Using a sports-based approach to secure the future of adolescent health

23 April 2018

In 2016, approximately two in five new HIV infections among adults in the eastern and southern African region were among young people between the ages of 15 and 24. Seventy per cent of these infections are among adolescent girls and young women. This translates to approximately 4 000 new HIV infections per week among adolescent girls and young women in the region; more than double the rate among adolescent boys and young men (1 800). Other sexual and reproductive health issues continue to affect adolescent girls and young women, including high rates of unintended pregnancies; gender-based violence and gender inequality. Owing to a growing youth bulge across the region, young people are also disproportionately affected by poverty, unemployment and inequity.

The Lancet Commission on Adolescent Health and Well-being estimates that investment in adolescent health will generate an economic benefit ten times that of the investment, by 2030. Agenda 2030 and other related strategies argue that effective use of available resources in a time of economic uncertainty is critical; as well as partnerships that build concrete commitments and promote collective action together with young people.

In order to gather insights on how partners can improve collaboration and deliver better health outcomes for young people, Grassroot Soccer recently hosted a 2018 Adolescent Health Partnership Forum in Soweto, South Africa. Participants at the forum, which included government, civil society, development partners, private sector, health experts and young people themselves, agreed that it is critical to leverage comparative resources and expertise to deliver evidence-informed interventions for adolescents, at scale.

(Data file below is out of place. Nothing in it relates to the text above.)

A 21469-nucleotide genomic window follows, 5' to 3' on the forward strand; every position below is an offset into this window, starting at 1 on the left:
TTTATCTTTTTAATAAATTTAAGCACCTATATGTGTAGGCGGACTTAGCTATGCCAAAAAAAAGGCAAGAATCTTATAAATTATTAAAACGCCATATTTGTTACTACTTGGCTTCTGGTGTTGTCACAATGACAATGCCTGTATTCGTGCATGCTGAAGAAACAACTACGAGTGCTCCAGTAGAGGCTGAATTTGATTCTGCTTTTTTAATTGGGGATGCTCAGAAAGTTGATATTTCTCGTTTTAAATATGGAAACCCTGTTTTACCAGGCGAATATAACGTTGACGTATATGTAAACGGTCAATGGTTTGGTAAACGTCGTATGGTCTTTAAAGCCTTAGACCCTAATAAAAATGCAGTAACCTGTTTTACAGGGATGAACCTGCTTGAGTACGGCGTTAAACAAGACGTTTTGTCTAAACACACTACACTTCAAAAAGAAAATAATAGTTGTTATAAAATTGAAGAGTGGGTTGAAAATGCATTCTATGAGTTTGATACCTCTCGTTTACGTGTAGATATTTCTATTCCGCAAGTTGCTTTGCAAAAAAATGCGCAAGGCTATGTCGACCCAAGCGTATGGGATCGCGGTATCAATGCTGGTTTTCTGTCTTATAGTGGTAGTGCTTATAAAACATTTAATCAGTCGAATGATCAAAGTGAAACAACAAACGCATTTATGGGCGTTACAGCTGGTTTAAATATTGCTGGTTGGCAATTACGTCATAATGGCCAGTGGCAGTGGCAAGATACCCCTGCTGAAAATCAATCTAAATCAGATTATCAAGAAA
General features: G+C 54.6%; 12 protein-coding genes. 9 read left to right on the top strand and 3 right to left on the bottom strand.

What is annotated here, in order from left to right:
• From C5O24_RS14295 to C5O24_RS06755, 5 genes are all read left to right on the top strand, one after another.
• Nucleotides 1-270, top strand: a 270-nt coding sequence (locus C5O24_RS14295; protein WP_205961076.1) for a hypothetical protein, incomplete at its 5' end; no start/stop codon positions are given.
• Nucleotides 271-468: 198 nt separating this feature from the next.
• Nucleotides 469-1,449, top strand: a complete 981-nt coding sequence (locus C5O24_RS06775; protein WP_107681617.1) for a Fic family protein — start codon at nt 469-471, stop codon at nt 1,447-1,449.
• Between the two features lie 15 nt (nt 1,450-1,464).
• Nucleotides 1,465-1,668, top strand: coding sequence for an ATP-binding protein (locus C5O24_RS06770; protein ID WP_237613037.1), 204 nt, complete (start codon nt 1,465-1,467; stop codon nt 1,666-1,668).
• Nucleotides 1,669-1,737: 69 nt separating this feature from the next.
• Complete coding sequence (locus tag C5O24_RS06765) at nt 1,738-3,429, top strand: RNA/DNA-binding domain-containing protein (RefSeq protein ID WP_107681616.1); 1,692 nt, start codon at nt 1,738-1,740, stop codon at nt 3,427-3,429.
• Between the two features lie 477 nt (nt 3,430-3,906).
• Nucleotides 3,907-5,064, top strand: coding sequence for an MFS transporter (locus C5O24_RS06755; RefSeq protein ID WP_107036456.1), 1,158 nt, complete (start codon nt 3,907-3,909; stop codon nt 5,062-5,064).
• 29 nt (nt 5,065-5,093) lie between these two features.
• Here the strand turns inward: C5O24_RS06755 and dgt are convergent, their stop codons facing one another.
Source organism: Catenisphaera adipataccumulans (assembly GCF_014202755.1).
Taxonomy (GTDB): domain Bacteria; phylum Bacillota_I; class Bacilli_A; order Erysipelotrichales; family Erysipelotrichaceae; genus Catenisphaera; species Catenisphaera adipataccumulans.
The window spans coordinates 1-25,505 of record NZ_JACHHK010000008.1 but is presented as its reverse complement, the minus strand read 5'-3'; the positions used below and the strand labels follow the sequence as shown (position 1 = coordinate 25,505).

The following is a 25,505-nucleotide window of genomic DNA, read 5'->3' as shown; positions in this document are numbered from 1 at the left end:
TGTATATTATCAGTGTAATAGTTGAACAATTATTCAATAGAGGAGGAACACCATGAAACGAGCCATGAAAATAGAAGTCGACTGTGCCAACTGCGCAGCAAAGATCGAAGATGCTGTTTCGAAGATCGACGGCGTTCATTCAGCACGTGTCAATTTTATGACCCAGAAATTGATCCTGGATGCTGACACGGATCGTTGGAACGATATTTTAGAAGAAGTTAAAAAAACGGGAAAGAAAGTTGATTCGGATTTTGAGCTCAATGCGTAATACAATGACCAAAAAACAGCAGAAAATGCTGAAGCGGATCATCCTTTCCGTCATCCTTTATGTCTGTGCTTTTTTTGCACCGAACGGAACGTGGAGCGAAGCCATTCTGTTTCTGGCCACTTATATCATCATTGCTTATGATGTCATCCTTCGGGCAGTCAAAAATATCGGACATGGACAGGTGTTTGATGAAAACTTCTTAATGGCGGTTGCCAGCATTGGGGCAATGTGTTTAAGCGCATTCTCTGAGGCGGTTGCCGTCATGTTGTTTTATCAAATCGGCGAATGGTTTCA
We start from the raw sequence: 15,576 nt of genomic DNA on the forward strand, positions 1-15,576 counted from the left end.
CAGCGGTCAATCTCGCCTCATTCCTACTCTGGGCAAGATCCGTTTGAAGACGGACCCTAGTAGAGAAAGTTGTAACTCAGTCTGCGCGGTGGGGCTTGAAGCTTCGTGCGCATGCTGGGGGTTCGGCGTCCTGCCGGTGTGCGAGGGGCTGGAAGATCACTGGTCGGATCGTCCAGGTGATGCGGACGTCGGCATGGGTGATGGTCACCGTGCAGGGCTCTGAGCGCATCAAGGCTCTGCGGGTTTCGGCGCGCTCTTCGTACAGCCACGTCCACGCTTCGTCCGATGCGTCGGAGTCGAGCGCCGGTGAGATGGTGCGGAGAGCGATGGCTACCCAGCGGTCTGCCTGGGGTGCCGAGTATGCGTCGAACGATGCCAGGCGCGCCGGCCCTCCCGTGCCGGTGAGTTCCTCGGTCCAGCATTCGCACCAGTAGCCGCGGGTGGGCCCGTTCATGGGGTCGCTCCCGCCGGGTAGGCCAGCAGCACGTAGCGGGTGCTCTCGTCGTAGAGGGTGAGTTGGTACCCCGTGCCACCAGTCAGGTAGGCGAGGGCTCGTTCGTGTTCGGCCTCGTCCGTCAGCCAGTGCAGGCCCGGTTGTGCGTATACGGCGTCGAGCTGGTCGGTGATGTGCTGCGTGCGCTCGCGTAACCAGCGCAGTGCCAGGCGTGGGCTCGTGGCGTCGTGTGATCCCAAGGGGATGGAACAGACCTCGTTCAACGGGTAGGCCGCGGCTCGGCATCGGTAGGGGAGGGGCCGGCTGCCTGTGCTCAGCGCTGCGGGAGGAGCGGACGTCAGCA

The Grassroot Soccer sports-based approach aims to build the assets of young people, promote access to youth- friendly services and ensure adherence to life saving medicines and healthy habits.

Quotes

“Adolescents want what everyone else wants. We seem to forget that we have been adolescents. We forget they have same right to health as everyone else. They want confidentiality; they want treatment with dignity. They want security, safety, trust, confidentiality, respect and more—in both health centres and schools.”
CATHERINE SOZI, DIRECTOR, UNAIDS REGIONAL SUPPORT TEAM FOR EASTERN AND SOUTHERN AFRICA

“Adolescents and young adults today don’t want to be managed, they want to be coached.”
CARL MANSER, HEAD OF NEW VENTURES AND PARTNERSHIPS, LIFE HEALTH CARE

“Being a good female soccer player just isn’t enough. Girls’ access to health services is a priority and having support structures that lift up girls and young women is very important.”
AMANDA DLAMINI, FORMER SOUTH AFRICAN NATIONAL WOMEN’S SOCCER TEAM (BANYANA BANYANA) PLAYER AND DEVELOPMENT ACTIVIST